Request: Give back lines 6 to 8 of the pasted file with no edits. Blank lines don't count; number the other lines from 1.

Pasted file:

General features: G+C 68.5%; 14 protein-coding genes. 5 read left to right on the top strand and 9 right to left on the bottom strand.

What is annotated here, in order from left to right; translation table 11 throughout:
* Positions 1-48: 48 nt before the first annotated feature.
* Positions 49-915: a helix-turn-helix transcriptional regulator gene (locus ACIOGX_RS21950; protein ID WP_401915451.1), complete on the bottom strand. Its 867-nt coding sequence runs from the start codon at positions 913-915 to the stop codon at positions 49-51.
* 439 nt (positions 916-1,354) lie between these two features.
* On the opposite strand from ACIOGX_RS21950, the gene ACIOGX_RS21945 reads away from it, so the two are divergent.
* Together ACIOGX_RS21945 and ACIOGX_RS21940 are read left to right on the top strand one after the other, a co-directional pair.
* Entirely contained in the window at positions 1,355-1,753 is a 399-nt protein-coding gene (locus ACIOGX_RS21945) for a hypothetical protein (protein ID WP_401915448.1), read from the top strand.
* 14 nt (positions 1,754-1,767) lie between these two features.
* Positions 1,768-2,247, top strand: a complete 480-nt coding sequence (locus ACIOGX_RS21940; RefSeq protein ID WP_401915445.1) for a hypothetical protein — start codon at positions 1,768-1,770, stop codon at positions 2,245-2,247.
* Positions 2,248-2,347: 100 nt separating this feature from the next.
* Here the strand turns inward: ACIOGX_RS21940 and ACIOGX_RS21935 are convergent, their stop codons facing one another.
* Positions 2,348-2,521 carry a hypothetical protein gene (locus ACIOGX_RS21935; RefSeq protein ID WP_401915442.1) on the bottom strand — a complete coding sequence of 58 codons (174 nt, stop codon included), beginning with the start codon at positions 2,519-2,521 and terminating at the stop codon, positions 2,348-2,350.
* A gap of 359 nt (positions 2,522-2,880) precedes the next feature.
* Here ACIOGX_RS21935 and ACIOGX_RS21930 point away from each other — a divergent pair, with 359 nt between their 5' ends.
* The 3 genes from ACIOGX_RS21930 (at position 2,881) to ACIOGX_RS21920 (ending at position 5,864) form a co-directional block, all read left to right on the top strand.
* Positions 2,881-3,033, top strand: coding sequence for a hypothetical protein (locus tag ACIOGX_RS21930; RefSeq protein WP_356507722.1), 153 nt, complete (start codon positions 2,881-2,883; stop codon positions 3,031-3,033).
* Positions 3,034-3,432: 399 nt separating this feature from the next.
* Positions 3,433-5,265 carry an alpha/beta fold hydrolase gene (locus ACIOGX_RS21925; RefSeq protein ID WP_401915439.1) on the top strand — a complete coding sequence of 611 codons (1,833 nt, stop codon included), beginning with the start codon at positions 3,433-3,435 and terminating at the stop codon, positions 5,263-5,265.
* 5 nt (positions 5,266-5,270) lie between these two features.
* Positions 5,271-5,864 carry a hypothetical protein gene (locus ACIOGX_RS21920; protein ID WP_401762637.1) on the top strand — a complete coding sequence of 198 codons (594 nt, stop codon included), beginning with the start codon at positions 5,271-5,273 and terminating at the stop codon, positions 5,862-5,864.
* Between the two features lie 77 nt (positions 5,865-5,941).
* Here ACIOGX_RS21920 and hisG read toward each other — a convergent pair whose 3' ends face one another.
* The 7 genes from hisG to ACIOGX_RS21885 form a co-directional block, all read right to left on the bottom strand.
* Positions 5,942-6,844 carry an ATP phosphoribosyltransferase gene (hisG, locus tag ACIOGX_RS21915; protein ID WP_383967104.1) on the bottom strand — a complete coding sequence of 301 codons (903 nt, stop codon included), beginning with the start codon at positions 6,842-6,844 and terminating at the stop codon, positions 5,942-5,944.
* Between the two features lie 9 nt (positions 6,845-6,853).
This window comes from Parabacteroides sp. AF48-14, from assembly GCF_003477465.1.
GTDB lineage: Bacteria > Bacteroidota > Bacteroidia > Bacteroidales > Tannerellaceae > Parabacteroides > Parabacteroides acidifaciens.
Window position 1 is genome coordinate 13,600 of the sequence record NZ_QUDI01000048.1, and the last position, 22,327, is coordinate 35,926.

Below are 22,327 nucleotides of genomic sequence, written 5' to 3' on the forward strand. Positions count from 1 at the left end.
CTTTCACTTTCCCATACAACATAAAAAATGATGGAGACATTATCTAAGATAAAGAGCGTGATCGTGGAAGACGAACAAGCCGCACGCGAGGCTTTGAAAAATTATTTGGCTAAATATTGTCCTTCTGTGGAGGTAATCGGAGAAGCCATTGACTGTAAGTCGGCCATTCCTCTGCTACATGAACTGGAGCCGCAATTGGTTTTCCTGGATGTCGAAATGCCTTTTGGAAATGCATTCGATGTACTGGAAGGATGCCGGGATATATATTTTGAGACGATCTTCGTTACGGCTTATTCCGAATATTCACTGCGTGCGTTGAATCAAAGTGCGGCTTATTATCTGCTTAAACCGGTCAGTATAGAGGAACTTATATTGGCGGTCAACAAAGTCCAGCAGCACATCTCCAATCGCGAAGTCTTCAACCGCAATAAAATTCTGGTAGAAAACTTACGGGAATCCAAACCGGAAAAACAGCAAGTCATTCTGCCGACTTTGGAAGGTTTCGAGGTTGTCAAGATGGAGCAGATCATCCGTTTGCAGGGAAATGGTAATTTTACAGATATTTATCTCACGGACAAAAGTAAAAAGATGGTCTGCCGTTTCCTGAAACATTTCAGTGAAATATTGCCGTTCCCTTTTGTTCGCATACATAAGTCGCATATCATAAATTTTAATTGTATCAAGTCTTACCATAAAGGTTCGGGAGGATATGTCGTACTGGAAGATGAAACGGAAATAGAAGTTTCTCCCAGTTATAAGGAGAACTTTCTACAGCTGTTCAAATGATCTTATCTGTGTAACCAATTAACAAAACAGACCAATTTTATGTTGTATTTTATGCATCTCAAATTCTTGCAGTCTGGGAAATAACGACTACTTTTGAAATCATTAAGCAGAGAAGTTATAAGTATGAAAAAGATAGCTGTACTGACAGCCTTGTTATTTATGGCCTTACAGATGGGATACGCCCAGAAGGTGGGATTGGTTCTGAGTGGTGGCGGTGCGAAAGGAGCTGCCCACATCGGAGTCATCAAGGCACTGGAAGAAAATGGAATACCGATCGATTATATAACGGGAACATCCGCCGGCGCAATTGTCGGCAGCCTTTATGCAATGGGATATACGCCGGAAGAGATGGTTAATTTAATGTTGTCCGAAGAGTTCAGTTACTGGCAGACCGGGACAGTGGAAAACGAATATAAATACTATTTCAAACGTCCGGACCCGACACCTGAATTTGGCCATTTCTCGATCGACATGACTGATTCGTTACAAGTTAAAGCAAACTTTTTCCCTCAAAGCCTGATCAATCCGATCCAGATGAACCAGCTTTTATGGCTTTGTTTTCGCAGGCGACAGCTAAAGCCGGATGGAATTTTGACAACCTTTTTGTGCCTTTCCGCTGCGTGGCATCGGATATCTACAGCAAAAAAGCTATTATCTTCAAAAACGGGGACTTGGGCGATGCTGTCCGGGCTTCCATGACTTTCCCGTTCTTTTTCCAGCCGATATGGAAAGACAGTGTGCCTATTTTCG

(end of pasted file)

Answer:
* On the opposite strand from ACIOGX_RS21950, the gene ACIOGX_RS21945 reads away from it, so the two are divergent.
* Together ACIOGX_RS21945 and ACIOGX_RS21940 are read left to right on the top strand one after the other, a co-directional pair.
* Entirely contained in the window at positions 1,355-1,753 is a 399-nt protein-coding gene (locus ACIOGX_RS21945) for a hypothetical protein (protein ID WP_401915448.1), read from the top strand.